James Bond goes full circle: Skyfall (#SFWApro)

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It’s kind of funny that right after “rebooting” Bond in Casino Royale, SKYFALL gets us back to the original set-up of a male M (Ralph Fiennes) with administrative assistant Moneypenny (Naomi Harris) and a snarky Q (Ben Whishaw). Not that I object, but getting Judi Dench as M in Goldeneye was a lot more of a change from what went before.
The story: In the teaser, Bond and Moneypenny (though we don’t learn her name to the end) are hunting down Patrice (Ola Rapace) who swiped a hard drive identifying British agents in terrorist organizations. When Moneypenny can’t get a clear shot, M tells her to shoot anyway—and she hits Bond.
Bond spends the next several months drinking and sleeping around in the tropics. Meanwhile, the first agents on the drive are identified and killed, and someone contacts M, making it clear this is a campaign against her personally. The same unknown villain blows up MI6 HQ—at which point Bond returns. Although Bond fails all his recertification tests, M sends him after Patrice, whom he catches and kills. From Patrice he follows the trail to Severine (Berenice Marlohe), who leads him to her lover, Silva, the film’s villain. A former MI6 computer wizard, Silva (Javier Bardem) has now turned criminal hacker, boasting that his ability to destroy companies or reputations with the click of a switch shows his superiority over Bond. He kills Severine before Bond captures him (Bond doesn’t try very hard to save her).
But it’s a trick! Once locked away in MI6’s substitute HQ, Silva only has to wait until Q tries to hack his computer. The preset virus frees him, and he meets up with his kill squad to attack M as she faces a departmental investigation. Bond gets her out and they flee to his old family estate, free of computers and Internet. Silva, of course, follows for the showdown, which leads to Judi Dench’s departure.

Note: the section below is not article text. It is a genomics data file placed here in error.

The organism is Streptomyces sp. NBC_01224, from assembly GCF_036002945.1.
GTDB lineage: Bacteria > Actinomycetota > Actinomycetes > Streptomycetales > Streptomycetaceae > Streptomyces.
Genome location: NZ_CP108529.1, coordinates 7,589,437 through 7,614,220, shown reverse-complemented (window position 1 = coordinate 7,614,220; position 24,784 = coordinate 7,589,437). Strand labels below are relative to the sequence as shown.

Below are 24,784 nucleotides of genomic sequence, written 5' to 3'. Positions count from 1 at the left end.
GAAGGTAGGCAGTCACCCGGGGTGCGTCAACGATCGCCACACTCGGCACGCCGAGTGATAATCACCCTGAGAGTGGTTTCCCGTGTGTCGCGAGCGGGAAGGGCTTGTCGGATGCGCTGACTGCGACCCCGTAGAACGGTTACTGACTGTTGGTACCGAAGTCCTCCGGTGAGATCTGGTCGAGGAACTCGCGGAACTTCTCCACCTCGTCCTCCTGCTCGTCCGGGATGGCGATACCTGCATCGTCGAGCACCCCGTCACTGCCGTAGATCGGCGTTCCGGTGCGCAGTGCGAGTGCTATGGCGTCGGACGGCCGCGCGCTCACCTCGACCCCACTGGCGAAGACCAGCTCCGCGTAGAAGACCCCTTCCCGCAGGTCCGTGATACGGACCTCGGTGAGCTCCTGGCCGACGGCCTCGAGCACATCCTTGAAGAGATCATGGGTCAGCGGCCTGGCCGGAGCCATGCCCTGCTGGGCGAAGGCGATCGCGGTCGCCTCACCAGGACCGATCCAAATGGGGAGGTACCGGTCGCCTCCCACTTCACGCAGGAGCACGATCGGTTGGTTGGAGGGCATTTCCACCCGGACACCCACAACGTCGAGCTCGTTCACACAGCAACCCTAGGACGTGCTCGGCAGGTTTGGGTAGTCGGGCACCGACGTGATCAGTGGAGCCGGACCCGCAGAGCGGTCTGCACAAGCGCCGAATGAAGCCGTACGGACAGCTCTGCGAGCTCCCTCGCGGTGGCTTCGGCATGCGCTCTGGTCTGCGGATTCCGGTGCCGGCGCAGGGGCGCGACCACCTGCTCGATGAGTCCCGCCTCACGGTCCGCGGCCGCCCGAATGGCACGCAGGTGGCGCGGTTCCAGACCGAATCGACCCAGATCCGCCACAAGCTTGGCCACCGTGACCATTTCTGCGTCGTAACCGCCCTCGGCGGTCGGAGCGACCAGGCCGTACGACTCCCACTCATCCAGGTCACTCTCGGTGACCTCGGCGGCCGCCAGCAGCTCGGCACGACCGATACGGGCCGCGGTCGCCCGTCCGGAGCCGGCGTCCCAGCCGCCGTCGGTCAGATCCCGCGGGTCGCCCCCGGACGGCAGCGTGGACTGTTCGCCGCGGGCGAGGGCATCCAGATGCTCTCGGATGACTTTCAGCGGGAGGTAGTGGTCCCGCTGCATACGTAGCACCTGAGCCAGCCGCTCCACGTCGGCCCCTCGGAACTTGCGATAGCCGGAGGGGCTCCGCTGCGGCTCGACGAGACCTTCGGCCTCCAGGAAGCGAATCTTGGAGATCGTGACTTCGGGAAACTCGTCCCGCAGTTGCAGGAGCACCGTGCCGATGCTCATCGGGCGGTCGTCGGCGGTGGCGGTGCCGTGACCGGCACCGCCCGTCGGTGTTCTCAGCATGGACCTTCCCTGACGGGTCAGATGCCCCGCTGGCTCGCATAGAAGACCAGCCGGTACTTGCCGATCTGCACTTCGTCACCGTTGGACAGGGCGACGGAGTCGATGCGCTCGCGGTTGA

This was a vast improvement over the plotless rambling of Quantum of Solace. As with Casino Royale, it relies heavily on the characters, but Silva has an actual endgame—killing M, obviously—that gives Bond something concrete and imminent to stop.
The downside: As a villain, Silva underwhelms. The smirking Bardem is annoying until the end, when he’s as deadly murderous as in No Country for Old Men. A bigger problem is that while I can accept computers-are-magic (I don’t see how his hacking managed to blow up MI6, but I can live with it), Silva’s plot only works if he’s also a precog. For his plan to succeed, he has to know what MI6 is going to do, and exactly when it’s going to do it: If Q waited half a day to check Silva’s laptop, it would fall apart. When he confronts Bond underground, he’s able to blow the ceiling at exactly the moment a train falls through and almost crushes 007.
Another weakness is that the film makes a big deal of Bond not being up to snuff (Silva says he scored 40 percent on his testing). Yet it has no effect on the action, and by the film’s end, it’s forgotten. Die Another Day tackled the idea of a broken Bond much better
Computers and Bond: The subtext of the film is the role of a field agent like Bond in a world of hackers and intel. Which is a good topic, though not that fresh (Goldeneye raised the issue two decades ago), but I rather wish they’d stuck with it. The ending is great, but Silva’s pretty much interchangeable from any other killer at this point: Having Bond stop him doing something computerish would have fit the theme better.
The Future of Bond: At this point, I suspect pseudo-realism is going to mark Craig’s tenure as much as campy humor marked Roger Moore’s. So far we’ve had Bond vs. Terrorism Financing, Bond vs. People Seeking a Water Monopoly, and now Bond vs. Hackers. Likewise the poster images are little more than Craig with a gun rather than anything colorful). Apparently it’s the right tone for the times (Skyfall set a record for the series’ box office) but I do look forward to the day when someone goes retro and Bond’s once again trying to thwart and orbiting death ray.
(Rights to the Skyfall image with current holder).

3 Comments

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3 responses to “James Bond goes full circle: Skyfall (#SFWApro)

  1. Pingback: Movies and TV(#SFWApro) | Fraser Sherman's Blog

  2. Pingback: The hybrid Bond: Spectre (#SFWApro) with spoilers | Fraser Sherman's Blog

  3. Pingback: Blind Spots and satisfying endings (#SFWApro) | Fraser Sherman's Blog

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